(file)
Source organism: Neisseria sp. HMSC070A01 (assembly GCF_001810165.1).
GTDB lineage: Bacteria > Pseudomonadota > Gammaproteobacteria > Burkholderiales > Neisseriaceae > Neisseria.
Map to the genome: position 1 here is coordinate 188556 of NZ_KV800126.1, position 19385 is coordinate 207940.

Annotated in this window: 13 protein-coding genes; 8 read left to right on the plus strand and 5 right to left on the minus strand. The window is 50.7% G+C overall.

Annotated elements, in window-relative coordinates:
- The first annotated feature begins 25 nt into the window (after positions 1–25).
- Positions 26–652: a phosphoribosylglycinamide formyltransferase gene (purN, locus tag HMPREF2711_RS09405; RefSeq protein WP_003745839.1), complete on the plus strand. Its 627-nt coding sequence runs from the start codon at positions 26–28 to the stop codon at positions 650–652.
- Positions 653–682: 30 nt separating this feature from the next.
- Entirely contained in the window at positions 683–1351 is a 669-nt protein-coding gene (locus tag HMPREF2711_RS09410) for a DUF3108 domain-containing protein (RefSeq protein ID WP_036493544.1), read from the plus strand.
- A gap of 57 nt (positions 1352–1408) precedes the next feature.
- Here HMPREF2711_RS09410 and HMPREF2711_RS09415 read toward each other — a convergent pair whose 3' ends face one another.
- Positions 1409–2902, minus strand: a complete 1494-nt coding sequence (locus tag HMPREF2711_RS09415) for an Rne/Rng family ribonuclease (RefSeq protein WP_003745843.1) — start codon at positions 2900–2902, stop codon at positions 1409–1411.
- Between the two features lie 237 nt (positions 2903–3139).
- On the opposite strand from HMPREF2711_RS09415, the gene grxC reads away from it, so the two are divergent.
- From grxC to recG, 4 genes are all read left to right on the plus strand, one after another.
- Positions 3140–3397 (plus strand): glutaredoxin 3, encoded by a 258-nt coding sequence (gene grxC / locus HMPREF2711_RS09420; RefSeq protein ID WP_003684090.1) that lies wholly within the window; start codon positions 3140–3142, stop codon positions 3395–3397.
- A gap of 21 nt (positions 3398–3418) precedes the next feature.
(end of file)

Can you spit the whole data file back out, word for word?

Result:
Source organism: Neisseria sp. HMSC070A01 (assembly GCF_001810165.1).
GTDB lineage: Bacteria > Pseudomonadota > Gammaproteobacteria > Burkholderiales > Neisseriaceae > Neisseria.
Map to the genome: position 1 here is coordinate 188556 of NZ_KV800126.1, position 19385 is coordinate 207940.

Annotated in this window: 13 protein-coding genes; 8 read left to right on the plus strand and 5 right to left on the minus strand. The window is 50.7% G+C overall.

Annotated elements, in window-relative coordinates:
- The first annotated feature begins 25 nt into the window (after positions 1–25).
- Positions 26–652: a phosphoribosylglycinamide formyltransferase gene (purN, locus tag HMPREF2711_RS09405; RefSeq protein WP_003745839.1), complete on the plus strand. Its 627-nt coding sequence runs from the start codon at positions 26–28 to the stop codon at positions 650–652.
- Positions 653–682: 30 nt separating this feature from the next.
- Entirely contained in the window at positions 683–1351 is a 669-nt protein-coding gene (locus tag HMPREF2711_RS09410) for a DUF3108 domain-containing protein (RefSeq protein ID WP_036493544.1), read from the plus strand.
- A gap of 57 nt (positions 1352–1408) precedes the next feature.
- Here HMPREF2711_RS09410 and HMPREF2711_RS09415 read toward each other — a convergent pair whose 3' ends face one another.
- Positions 1409–2902, minus strand: a complete 1494-nt coding sequence (locus tag HMPREF2711_RS09415) for an Rne/Rng family ribonuclease (RefSeq protein WP_003745843.1) — start codon at positions 2900–2902, stop codon at positions 1409–1411.
- Between the two features lie 237 nt (positions 2903–3139).
- On the opposite strand from HMPREF2711_RS09415, the gene grxC reads away from it, so the two are divergent.
- From grxC to recG, 4 genes are all read left to right on the plus strand, one after another.
- Positions 3140–3397 (plus strand): glutaredoxin 3, encoded by a 258-nt coding sequence (gene grxC / locus HMPREF2711_RS09420; RefSeq protein ID WP_003684090.1) that lies wholly within the window; start codon positions 3140–3142, stop codon positions 3395–3397.
- A gap of 21 nt (positions 3398–3418) precedes the next feature.